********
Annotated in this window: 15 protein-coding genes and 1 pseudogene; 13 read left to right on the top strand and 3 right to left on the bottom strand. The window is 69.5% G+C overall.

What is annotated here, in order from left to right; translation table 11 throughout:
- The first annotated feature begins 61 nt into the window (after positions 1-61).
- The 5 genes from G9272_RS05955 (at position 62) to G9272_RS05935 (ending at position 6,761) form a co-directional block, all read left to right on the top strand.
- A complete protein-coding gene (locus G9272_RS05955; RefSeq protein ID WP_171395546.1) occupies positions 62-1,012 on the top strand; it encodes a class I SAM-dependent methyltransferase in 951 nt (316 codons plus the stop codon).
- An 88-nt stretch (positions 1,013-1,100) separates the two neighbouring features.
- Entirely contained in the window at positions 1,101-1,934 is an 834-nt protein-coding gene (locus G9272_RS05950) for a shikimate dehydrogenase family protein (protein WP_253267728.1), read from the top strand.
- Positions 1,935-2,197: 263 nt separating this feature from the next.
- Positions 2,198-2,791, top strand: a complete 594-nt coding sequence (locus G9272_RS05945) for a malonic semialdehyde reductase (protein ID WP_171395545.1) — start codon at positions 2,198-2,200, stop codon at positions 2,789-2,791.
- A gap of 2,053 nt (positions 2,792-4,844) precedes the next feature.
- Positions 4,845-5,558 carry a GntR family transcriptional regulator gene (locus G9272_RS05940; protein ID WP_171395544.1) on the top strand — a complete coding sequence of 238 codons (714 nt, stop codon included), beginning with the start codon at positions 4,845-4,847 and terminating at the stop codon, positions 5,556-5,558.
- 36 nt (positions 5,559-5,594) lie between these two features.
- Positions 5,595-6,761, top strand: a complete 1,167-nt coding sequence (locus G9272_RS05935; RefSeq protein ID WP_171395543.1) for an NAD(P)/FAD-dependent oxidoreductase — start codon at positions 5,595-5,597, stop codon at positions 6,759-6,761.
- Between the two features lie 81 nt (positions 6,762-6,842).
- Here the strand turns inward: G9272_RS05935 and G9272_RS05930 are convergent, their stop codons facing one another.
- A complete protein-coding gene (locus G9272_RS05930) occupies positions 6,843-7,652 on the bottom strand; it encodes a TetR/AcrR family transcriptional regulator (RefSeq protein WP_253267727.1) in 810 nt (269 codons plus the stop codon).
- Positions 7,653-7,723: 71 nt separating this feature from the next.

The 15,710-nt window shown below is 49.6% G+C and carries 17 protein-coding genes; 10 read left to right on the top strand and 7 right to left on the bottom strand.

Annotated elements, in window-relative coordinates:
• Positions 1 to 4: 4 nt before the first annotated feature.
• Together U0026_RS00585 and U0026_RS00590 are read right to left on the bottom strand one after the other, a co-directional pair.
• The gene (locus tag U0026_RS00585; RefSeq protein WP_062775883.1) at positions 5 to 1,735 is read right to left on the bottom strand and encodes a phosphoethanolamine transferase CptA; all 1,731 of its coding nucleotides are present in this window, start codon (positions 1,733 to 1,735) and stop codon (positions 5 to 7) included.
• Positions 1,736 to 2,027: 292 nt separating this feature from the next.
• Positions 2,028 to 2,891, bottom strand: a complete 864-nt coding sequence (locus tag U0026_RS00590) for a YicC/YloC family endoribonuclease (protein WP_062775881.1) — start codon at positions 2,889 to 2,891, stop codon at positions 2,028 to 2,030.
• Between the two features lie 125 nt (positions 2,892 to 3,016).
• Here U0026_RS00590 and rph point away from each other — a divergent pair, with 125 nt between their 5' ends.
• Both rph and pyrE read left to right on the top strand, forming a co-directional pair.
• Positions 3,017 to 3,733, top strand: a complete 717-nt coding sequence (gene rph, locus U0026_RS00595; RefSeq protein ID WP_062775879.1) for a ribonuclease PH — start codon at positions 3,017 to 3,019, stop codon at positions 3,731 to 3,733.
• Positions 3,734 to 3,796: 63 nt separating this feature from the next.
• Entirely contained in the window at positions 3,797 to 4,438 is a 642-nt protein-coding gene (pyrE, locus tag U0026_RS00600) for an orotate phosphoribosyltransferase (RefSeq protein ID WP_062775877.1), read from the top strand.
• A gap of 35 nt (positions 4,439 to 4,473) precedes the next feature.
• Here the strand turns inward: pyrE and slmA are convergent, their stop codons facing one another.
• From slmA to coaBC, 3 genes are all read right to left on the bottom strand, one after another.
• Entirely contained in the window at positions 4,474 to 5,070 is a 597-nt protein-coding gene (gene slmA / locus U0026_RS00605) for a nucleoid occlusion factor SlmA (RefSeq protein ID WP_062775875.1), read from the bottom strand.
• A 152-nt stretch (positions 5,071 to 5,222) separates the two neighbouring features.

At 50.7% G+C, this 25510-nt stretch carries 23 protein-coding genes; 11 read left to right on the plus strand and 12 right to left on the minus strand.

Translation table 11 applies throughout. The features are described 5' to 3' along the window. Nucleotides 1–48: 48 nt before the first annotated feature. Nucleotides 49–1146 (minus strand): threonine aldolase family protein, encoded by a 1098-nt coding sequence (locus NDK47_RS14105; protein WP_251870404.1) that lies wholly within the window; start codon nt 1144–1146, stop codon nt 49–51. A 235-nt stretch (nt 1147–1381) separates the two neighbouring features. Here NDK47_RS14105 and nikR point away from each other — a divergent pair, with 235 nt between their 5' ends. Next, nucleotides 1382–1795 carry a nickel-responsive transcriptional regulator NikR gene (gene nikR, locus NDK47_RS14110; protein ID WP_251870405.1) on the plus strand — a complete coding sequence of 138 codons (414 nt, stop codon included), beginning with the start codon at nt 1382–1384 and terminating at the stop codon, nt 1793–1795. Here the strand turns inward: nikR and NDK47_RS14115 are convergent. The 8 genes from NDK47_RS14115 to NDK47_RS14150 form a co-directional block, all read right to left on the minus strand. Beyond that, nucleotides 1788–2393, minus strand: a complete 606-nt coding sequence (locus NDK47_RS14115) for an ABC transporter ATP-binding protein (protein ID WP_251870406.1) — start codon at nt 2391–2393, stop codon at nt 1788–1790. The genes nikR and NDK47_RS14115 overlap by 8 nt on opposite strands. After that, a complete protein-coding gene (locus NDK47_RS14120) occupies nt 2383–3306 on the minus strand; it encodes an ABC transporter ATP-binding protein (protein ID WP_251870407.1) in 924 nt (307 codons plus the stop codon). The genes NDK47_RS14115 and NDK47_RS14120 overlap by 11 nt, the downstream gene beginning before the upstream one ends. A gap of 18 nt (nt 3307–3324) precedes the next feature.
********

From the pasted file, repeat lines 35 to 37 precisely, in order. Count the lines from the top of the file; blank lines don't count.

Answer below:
• A 152-nt stretch (positions 5,071 to 5,222) separates the two neighbouring features.

At 50.7% G+C, this 25510-nt stretch carries 23 protein-coding genes; 11 read left to right on the plus strand and 12 right to left on the minus strand.

Translation table 11 applies throughout. The features are described 5' to 3' along the window. Nucleotides 1–48: 48 nt before the first annotated feature. Nucleotides 49–1146 (minus strand): threonine aldolase family protein, encoded by a 1098-nt coding sequence (locus NDK47_RS14105; protein WP_251870404.1) that lies wholly within the window; start codon nt 1144–1146, stop codon nt 49–51. A 235-nt stretch (nt 1147–1381) separates the two neighbouring features. Here NDK47_RS14105 and nikR point away from each other — a divergent pair, with 235 nt between their 5' ends. Next, nucleotides 1382–1795 carry a nickel-responsive transcriptional regulator NikR gene (gene nikR, locus NDK47_RS14110; protein ID WP_251870405.1) on the plus strand — a complete coding sequence of 138 codons (414 nt, stop codon included), beginning with the start codon at nt 1382–1384 and terminating at the stop codon, nt 1793–1795. Here the strand turns inward: nikR and NDK47_RS14115 are convergent. The 8 genes from NDK47_RS14115 to NDK47_RS14150 form a co-directional block, all read right to left on the minus strand. Beyond that, nucleotides 1788–2393, minus strand: a complete 606-nt coding sequence (locus NDK47_RS14115) for an ABC transporter ATP-binding protein (protein ID WP_251870406.1) — start codon at nt 2391–2393, stop codon at nt 1788–1790. The genes nikR and NDK47_RS14115 overlap by 8 nt on opposite strands. After that, a complete protein-coding gene (locus NDK47_RS14120) occupies nt 2383–3306 on the minus strand; it encodes an ABC transporter ATP-binding protein (protein ID WP_251870407.1) in 924 nt (307 codons plus the stop codon). The genes NDK47_RS14115 and NDK47_RS14120 overlap by 11 nt, the downstream gene beginning before the upstream one ends. A gap of 18 nt (nt 3307–3324) precedes the next feature.